Today, folk icons [tag]Eagles[/tag] have managed to blow away the Billboard 200 charts, with their first studio album in 30 years, surpassing [tag]Britney Spears[/tag] much talked about come-back by a 2-1 ratio. “Long Road Out of Eden,” which sold 711,000 copies in the United States, according to Nielsen SoundScan tops this week’s Billboard 200, with Britney Spears’ “Blackout” ocuping second place after 300,000 albums sold.
Long Road Out Of Eden was made available exclusively to the U.S. through Wal-Mart, Sam’s Club and the band’s Web site, hence the reson why the record at times feels like a big commercial. It’s the second-best first-week total, behind Kanye West’s “Graduation” (960,000).
“We know that some retailers will be uncomfortable with this policy, but it was inevitable that Billboard’s charts would ultimately widen the parameters to reflect changes that are unfolding in music distribution,” says Geoff Mayfield, Billboard’s director of charts. “We would have preferred to make this decision earlier, but only became aware within the last twenty-four hours that Wal-Mart would be willing to share the data for this title with Nielsen SoundScan.”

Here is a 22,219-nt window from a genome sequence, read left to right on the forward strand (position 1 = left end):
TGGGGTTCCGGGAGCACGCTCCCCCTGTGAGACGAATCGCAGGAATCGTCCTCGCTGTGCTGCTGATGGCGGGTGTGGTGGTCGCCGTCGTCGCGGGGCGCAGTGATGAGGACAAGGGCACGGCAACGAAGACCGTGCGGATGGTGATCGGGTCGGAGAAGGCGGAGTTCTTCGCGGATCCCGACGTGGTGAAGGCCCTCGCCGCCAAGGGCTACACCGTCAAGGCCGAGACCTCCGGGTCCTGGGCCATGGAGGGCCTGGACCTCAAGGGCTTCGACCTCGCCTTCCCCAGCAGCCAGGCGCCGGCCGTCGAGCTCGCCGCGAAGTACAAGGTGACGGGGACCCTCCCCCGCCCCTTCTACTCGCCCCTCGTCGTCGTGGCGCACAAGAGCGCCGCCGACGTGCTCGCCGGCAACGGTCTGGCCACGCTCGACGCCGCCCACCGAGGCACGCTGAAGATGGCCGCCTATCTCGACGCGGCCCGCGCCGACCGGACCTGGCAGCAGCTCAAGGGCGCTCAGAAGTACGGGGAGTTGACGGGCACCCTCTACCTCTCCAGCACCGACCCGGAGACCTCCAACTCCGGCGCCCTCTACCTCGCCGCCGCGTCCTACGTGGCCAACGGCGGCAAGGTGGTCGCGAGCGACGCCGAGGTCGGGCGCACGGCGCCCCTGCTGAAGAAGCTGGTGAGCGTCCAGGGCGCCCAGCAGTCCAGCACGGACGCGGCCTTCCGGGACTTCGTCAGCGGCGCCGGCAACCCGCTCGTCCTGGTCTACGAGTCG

If you’re slightly familiar with the Billboard charts, then you might know that until yesterday, records that were not generally available at retail were not eligible to appear on The Billboard 200, but were entitled to chart on Billboard’s Top Comprehensive Albums, which includes catalog titles and proprietary albums from retailers willing to report those sales. The Top Comprehensive came to life at the beginning of the millenium when more and more artists started to release their music exclusively under labels like Wal-Mart, Target, CIrcuit City or more recently Starbucks (Hear Music).